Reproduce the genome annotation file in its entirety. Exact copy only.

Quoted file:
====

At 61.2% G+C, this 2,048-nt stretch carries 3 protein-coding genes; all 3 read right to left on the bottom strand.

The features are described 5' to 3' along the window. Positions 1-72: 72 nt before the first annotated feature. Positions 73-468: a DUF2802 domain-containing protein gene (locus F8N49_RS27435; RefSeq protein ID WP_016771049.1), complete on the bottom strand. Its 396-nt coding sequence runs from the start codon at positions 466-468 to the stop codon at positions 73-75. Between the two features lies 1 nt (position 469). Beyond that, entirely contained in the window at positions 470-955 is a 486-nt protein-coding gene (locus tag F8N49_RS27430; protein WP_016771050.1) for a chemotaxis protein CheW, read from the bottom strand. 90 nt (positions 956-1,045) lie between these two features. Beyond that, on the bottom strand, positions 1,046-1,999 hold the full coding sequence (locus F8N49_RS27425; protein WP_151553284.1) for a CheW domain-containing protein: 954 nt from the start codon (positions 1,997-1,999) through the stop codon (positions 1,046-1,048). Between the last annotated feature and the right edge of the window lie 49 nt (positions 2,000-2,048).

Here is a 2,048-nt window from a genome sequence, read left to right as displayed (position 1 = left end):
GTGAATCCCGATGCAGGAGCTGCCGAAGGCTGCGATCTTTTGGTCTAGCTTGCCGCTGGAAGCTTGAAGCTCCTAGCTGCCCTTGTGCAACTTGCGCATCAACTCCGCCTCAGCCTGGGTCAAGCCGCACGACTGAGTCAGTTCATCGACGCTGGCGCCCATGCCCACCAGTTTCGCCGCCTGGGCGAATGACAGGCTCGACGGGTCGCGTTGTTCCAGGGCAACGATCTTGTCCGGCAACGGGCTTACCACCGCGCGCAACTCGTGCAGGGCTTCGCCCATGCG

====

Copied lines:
At 61.2% G+C, this 2,048-nt stretch carries 3 protein-coding genes; all 3 read right to left on the bottom strand.

The features are described 5' to 3' along the window. Positions 1-72: 72 nt before the first annotated feature. Positions 73-468: a DUF2802 domain-containing protein gene (locus F8N49_RS27435; RefSeq protein ID WP_016771049.1), complete on the bottom strand. Its 396-nt coding sequence runs from the start codon at positions 466-468 to the stop codon at positions 73-75. Between the two features lies 1 nt (position 469). Beyond that, entirely contained in the window at positions 470-955 is a 486-nt protein-coding gene (locus tag F8N49_RS27430; protein WP_016771050.1) for a chemotaxis protein CheW, read from the bottom strand. 90 nt (positions 956-1,045) lie between these two features. Beyond that, on the bottom strand, positions 1,046-1,999 hold the full coding sequence (locus F8N49_RS27425; protein WP_151553284.1) for a CheW domain-containing protein: 954 nt from the start codon (positions 1,997-1,999) through the stop codon (positions 1,046-1,048). Between the last annotated feature and the right edge of the window lie 49 nt (positions 2,000-2,048).

Here is a 2,048-nt window from a genome sequence, read left to right as displayed (position 1 = left end):
GTGAATCCCGATGCAGGAGCTGCCGAAGGCTGCGATCTTTTGGTCTAGCTTGCCGCTGGAAGCTTGAAGCTCCTAGCTGCCCTTGTGCAACTTGCGCATCAACTCCGCCTCAGCCTGGGTCAAGCCGCACGACTGAGTCAGTTCATCGACGCTGGCGCCCATGCCCACCAGTTTCGCCGCCTGGGCGAATGACAGGCTCGACGGGTCGCGTTGTTCCAGGGCAACGATCTTGTCCGGCAACGGGCTTACCACCGCGCGCAACTCGTGCAGGGCTTCGCCCATGCG